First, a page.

Another La Niña expected this winter - Here's what its means for the Ohio Valley
This is an unusual occurrence and doesn’t happen too often, but it's the third straight winter we'll have one.
We’re well into autumn, but winter is already on the mind. The Climate Prediction Center’s recently released their initial winter forecast for 2022 into 2023.
La Niña conditions are again expected this winter.
But what exactly is La Niña and how does it affect our weather in the Ohio Valley?
It’s always important to remember that meteorologists and climatologists are attempting to predict what’s going to happen in the future – something your March Madness bracket has probably proven, is very difficult to do.
What is La Niña?: An unusual occurrence that doesn't happen often
For the third straight meteorological winter, December through February, La Niña conditions are expected in the Pacific Ocean.
This is an unusual occurrence and doesn’t happen too often, but its impacts on the Ohio Valley may be minimal.
Historically, La Niña in the Ohio Valley doesn’t result in dramatic changes to our weather, but it’s not the only player in our weather game.
La Niña is Spanish for “the girl,” and it's a phenomena where unusually cold ocean temperatures in the Pacific Ocean dominate near the equator in South America, with warmer than normal ocean temperatures in the western Pacific.
This is because of the trade winds - winds that reliably blow east-to-west along the equator. In years where they're stronger than normal, La Niña is likely to develop.
It’s the opposite of El Niño, or “the boy,” which sees warmer ocean waters off the equatorial South American coast because of weaker trade winds.
Together, these two phenomena make up the El Niño–Southern Oscillation, or ENSO. To keep it simple, ENSO is the irregular cycling of wind patterns and sea surface temperatures along the equator in the Pacific Ocean that result in La Niñas or El Niños.
How La Niña affects us: What to expect later this winter
The influences of La Niña are most apparent during winter months in North America, but some areas see far greater impacts than others.
Unlike other parts of the country, the Ohio Valley is not greatly impacted by La Niña in the winter months. Historically, slightly wetter and cooler weather occurs in the winter months. Snowfall may also be slightly reduced.
We’re most likely to see the impacts of La Niña in late winter and early spring when higher rainfall than normal may occur and result in flooding events. March is often the month when flooding is most likely to happen.
Nationally, the southern United States generally experiences drier and warmer conditions – something that isn’t welcome to hear given the ongoing expansive drought.
The Pacific Northwest often sees cooler, wetter conditions.
Colder weather is often found in La Niña events from the Aleutian Bay southeastward into the northern Great Plains.
Winter outlook 2022: How meteorologists make these future predictions
The Climate Prediction Center’s initial winter outlook indicates a slight chance for above average precipitation from the Great Lakes into the Ohio Valley.
The Pacific Northwest is also currently expected to have wetter weather conditions. Drier weather is likely across the southern half of the United States.
As for temperatures, there’s an equal chance at above or below normal temperatures for winter. The northern U.S. is leaning toward colder weather, with the southern U.S. more likely to see warmer temperatures.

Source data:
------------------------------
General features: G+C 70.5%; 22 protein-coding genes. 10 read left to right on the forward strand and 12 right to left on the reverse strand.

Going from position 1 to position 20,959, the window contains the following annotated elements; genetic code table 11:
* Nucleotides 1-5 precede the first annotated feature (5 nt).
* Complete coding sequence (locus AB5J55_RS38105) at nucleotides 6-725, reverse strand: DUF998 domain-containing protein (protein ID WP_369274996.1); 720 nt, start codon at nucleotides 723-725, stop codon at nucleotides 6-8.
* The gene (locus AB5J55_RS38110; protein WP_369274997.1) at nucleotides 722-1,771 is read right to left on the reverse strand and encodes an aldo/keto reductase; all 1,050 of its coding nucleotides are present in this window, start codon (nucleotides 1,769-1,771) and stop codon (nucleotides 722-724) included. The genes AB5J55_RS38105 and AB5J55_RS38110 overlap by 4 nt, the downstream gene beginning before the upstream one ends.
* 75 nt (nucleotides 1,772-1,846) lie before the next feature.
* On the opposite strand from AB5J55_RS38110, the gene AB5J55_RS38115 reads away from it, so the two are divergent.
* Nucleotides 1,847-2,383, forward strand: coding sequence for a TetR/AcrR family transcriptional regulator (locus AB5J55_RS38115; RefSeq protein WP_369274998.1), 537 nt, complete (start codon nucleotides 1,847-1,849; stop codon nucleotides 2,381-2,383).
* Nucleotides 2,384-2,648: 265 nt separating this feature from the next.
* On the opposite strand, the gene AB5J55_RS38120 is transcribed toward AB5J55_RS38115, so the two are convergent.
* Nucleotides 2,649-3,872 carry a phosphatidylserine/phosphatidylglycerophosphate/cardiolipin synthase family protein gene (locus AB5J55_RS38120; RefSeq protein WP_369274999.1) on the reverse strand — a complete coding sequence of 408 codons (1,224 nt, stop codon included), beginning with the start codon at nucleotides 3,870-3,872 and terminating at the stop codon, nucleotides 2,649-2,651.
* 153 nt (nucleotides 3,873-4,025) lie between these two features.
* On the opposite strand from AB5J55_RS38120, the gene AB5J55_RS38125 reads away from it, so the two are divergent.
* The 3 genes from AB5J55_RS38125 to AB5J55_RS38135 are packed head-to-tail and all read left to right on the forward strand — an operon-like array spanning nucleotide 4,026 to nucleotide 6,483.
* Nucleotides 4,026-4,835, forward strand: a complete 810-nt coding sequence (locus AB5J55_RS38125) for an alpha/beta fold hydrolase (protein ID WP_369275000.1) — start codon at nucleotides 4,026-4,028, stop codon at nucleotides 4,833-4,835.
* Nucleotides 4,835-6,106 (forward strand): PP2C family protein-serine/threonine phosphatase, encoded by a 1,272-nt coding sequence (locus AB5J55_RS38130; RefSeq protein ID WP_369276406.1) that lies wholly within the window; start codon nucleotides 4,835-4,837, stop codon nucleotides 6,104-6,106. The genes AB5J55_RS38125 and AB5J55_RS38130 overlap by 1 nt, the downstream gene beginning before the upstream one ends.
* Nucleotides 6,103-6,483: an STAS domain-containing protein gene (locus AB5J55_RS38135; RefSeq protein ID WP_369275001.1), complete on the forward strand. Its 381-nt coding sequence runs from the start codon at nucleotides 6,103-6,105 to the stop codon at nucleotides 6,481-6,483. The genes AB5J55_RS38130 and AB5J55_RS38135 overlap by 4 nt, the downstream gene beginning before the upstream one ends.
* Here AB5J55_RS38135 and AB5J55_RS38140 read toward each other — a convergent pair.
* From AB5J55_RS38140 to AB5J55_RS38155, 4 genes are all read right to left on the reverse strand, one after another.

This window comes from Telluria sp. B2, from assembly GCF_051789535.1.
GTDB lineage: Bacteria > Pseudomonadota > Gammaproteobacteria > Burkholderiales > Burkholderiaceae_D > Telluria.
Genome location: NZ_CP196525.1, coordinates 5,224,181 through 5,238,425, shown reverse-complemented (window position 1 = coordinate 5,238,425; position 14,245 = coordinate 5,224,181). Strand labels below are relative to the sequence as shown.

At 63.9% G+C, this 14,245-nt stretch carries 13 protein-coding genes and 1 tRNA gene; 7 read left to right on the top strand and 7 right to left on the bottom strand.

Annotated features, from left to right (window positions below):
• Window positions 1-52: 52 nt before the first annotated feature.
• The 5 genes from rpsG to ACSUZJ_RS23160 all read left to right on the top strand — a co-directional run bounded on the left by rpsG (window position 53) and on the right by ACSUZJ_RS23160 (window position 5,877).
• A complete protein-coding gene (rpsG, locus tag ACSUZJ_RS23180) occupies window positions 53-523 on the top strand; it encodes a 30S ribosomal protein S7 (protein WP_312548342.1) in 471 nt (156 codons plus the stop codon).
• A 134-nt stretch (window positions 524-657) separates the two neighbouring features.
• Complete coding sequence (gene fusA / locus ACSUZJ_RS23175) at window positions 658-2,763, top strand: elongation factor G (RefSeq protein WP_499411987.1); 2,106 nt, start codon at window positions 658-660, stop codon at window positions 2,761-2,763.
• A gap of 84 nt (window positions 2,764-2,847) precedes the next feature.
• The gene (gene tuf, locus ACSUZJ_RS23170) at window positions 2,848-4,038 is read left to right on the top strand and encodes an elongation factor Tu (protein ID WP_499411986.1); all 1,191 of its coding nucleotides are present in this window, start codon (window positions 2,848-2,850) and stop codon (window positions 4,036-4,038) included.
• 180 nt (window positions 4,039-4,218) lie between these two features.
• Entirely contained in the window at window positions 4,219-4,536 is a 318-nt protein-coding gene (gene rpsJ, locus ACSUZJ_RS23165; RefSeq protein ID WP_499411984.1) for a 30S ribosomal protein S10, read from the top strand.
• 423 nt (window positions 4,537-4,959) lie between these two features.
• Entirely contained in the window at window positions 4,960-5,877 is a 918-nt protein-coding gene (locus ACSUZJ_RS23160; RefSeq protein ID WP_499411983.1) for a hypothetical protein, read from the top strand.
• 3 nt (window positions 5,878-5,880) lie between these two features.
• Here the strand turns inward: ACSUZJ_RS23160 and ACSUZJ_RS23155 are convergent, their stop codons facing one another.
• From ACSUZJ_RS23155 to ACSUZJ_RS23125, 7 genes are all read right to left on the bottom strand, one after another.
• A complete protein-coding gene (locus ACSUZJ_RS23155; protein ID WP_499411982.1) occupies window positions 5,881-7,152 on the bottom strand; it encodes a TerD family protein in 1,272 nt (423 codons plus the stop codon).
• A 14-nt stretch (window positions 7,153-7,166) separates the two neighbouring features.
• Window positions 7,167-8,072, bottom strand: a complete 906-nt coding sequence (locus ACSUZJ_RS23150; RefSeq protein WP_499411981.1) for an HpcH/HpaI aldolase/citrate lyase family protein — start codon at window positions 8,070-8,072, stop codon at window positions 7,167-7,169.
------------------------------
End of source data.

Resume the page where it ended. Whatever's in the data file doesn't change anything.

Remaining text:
Other factors to consider
La Niña is not the only feature taken into consideration when doing long range forecasts like this. There are multiple other climatic patterns that play alongside ENSO to influence our weather, but how these different features interact with each other is often difficult to predict.
One of those other factors is the Arctic Oscillation (AO). AO is the everchanging pressure difference between the Arctic region and mid-latitudes, where we live. The AO frequently changes from positive and negative during the year.
When AO is positive, the jet stream is strong and stays northward more along the U.S.-Canada border bottling up cold air. It also prevents Arctic air outbreaks in our region and keeps storm systems to our north.
A negative AO means the jet stream is weaker and meanders around in a wavier pattern. This can cause more frequent Arctic air outbreaks and more active weather for us in the Ohio Valley.
What we still don’t know
Despite the confidence in some factors this winter, there are still some things meteorologists and climatologists have less certainty in:
How strong will La Niña be this winter?
It’s currently though to be weak-to-moderate which may mean near-to-below normal temperatures and near-to-above normal precipitation in the Ohio Valley.
How will other climate patterns (like the Arctic Oscillation) behave?
These can be less predictable and either enhance or lessen the impacts of La Niña. For example, if Arctic Oscillation has a prolonged negative period, we could experience weeks of very active winter weather.
What will potential storm tracks be?
That’s a question any time of the year but expected wetter than normal precipitation in addition to possibly negative Arctic Oscillation may mean frequently changing weather patterns.
How much snow will fall?
This is the biggest question everyone wants to know for winter. Given that La Niña has shown to have little influence on snowfall in our region, near average snowfall (approximately 12.5” in Louisville) can be expected.
Remember, weather is ever-changing and this forecast is only the initial outlook for our upcoming winter. Another outlook will be released mid-November which may be similar to this outlook, or show something much different.
Meteorologist Alden German
Facebook: Facebook.com/AldenGermanWX | Twitter: @WXAlden
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